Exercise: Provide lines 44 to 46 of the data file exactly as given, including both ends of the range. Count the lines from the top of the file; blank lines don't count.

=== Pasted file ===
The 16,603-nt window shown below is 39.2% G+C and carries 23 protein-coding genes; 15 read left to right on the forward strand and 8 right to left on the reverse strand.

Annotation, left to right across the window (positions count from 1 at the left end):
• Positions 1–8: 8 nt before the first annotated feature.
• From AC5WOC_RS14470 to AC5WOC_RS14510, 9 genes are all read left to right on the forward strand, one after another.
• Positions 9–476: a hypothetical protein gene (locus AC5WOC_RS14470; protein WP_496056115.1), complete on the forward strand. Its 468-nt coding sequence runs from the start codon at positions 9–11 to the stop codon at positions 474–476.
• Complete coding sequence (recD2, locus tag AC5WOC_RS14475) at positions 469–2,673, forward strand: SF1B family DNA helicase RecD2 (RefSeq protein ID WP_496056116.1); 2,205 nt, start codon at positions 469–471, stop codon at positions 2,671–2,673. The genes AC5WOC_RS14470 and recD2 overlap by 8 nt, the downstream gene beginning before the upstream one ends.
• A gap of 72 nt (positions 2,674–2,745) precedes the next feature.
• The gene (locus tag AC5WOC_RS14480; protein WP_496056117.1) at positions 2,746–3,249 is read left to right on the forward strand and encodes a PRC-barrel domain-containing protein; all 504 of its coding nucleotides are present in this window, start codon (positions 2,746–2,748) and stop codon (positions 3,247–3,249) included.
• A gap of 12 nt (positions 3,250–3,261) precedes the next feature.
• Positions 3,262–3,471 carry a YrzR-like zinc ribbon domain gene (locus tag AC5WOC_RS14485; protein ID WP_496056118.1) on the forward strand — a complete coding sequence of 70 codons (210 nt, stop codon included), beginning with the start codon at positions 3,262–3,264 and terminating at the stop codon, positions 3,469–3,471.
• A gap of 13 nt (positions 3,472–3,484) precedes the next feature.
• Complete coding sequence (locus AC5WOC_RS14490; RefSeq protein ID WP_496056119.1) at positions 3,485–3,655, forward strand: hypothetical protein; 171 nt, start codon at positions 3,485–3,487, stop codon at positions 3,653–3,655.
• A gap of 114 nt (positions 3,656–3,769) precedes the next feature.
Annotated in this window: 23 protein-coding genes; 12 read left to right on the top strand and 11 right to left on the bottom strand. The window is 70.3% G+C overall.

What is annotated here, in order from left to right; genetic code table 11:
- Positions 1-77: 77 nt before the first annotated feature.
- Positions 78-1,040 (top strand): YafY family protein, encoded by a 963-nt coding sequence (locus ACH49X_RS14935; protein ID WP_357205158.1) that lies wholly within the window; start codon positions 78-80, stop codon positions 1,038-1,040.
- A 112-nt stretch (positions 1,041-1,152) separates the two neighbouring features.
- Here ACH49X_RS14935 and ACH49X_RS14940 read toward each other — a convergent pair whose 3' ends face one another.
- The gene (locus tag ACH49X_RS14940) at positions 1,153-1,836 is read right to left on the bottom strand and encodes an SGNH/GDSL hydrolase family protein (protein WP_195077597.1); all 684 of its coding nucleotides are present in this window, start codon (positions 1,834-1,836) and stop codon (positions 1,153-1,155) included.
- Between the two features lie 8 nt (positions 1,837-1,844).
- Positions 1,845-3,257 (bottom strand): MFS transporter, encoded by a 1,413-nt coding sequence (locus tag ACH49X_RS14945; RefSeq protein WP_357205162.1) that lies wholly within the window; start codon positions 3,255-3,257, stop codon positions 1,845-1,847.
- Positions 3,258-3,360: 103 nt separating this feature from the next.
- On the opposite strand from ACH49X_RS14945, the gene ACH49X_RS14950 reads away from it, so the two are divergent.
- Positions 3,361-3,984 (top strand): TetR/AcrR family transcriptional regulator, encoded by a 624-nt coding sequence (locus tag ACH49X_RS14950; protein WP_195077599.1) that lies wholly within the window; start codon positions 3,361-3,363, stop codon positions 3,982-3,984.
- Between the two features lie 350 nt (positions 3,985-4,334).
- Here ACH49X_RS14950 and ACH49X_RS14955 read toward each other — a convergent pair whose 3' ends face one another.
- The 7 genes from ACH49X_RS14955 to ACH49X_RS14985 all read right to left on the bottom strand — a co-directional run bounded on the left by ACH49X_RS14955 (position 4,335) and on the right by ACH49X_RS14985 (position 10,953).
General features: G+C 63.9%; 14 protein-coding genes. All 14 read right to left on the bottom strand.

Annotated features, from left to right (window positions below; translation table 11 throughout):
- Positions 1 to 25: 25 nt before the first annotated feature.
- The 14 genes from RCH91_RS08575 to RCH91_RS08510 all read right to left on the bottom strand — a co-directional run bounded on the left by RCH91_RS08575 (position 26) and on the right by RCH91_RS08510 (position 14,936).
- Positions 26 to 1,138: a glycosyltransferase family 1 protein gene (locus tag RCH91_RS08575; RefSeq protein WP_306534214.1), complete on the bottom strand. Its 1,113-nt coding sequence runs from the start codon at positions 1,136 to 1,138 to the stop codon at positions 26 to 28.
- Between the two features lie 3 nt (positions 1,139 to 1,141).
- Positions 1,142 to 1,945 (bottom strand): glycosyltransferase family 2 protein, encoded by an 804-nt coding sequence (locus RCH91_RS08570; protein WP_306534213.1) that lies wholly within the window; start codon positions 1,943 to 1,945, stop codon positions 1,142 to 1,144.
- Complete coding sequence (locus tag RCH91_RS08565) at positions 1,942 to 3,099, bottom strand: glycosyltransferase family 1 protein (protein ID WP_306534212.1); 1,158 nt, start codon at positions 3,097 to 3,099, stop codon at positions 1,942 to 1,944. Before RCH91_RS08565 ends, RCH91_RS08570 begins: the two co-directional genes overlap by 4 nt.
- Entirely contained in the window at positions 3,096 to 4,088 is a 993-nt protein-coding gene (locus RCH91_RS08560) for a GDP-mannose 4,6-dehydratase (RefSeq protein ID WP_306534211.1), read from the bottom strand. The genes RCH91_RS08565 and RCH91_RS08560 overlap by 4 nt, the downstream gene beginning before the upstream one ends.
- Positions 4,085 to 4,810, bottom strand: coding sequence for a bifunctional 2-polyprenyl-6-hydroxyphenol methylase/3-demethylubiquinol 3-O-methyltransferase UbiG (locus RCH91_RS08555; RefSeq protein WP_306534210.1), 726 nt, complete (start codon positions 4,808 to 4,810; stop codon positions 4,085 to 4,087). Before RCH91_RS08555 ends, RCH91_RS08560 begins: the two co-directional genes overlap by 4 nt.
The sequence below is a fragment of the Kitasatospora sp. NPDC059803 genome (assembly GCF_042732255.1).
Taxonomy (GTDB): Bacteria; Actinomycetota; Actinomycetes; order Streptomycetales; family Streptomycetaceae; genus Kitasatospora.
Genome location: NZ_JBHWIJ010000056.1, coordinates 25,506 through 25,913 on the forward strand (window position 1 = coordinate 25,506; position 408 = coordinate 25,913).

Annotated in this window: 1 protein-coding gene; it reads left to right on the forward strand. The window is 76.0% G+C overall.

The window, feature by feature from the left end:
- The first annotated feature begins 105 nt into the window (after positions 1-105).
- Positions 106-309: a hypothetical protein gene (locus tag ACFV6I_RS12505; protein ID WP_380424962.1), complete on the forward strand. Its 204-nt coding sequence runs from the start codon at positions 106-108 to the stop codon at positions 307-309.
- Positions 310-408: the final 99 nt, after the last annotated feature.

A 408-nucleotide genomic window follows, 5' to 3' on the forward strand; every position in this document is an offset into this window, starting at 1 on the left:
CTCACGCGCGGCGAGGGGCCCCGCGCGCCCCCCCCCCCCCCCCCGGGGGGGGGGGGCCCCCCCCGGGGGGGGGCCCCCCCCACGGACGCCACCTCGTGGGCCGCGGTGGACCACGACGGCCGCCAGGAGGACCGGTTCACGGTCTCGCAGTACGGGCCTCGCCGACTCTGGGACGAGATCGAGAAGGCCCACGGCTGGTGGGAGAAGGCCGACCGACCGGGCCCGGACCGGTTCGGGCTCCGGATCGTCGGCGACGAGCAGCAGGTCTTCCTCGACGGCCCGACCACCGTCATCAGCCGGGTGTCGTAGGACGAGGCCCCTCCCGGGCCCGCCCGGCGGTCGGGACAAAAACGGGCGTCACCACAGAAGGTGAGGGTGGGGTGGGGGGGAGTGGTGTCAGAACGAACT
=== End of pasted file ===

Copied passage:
- The first annotated feature begins 105 nt into the window (after positions 1-105).
- Positions 106-309: a hypothetical protein gene (locus tag ACFV6I_RS12505; protein ID WP_380424962.1), complete on the forward strand. Its 204-nt coding sequence runs from the start codon at positions 106-108 to the stop codon at positions 307-309.
- Positions 310-408: the final 99 nt, after the last annotated feature.